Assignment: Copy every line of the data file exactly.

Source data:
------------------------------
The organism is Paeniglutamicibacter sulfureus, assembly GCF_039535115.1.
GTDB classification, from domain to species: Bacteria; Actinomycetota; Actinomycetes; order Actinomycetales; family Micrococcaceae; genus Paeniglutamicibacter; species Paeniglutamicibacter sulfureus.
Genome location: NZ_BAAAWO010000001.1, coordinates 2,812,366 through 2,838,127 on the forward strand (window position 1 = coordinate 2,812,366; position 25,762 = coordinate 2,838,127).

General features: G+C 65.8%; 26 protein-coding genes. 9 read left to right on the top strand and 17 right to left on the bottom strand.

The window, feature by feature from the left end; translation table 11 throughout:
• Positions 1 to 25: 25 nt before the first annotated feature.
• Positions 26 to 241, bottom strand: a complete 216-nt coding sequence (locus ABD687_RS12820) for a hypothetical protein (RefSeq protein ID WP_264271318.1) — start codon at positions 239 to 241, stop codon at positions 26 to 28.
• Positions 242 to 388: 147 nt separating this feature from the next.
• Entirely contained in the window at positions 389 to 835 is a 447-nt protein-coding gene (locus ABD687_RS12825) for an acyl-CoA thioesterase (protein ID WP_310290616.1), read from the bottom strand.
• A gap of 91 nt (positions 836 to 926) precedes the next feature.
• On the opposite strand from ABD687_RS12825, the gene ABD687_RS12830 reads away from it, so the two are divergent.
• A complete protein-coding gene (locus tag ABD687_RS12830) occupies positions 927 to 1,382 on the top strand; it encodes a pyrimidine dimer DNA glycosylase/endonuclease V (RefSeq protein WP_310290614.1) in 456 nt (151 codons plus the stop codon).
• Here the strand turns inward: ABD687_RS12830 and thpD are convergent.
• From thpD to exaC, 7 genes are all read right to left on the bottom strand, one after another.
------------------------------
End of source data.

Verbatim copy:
The organism is Paeniglutamicibacter sulfureus, assembly GCF_039535115.1.
GTDB classification, from domain to species: Bacteria; Actinomycetota; Actinomycetes; order Actinomycetales; family Micrococcaceae; genus Paeniglutamicibacter; species Paeniglutamicibacter sulfureus.
Genome location: NZ_BAAAWO010000001.1, coordinates 2,812,366 through 2,838,127 on the forward strand (window position 1 = coordinate 2,812,366; position 25,762 = coordinate 2,838,127).

General features: G+C 65.8%; 26 protein-coding genes. 9 read left to right on the top strand and 17 right to left on the bottom strand.

The window, feature by feature from the left end; translation table 11 throughout:
• Positions 1 to 25: 25 nt before the first annotated feature.
• Positions 26 to 241, bottom strand: a complete 216-nt coding sequence (locus ABD687_RS12820) for a hypothetical protein (RefSeq protein ID WP_264271318.1) — start codon at positions 239 to 241, stop codon at positions 26 to 28.
• Positions 242 to 388: 147 nt separating this feature from the next.
• Entirely contained in the window at positions 389 to 835 is a 447-nt protein-coding gene (locus ABD687_RS12825) for an acyl-CoA thioesterase (protein ID WP_310290616.1), read from the bottom strand.
• A gap of 91 nt (positions 836 to 926) precedes the next feature.
• On the opposite strand from ABD687_RS12825, the gene ABD687_RS12830 reads away from it, so the two are divergent.
• A complete protein-coding gene (locus tag ABD687_RS12830) occupies positions 927 to 1,382 on the top strand; it encodes a pyrimidine dimer DNA glycosylase/endonuclease V (RefSeq protein WP_310290614.1) in 456 nt (151 codons plus the stop codon).
• Here the strand turns inward: ABD687_RS12830 and thpD are convergent.
• From thpD to exaC, 7 genes are all read right to left on the bottom strand, one after another.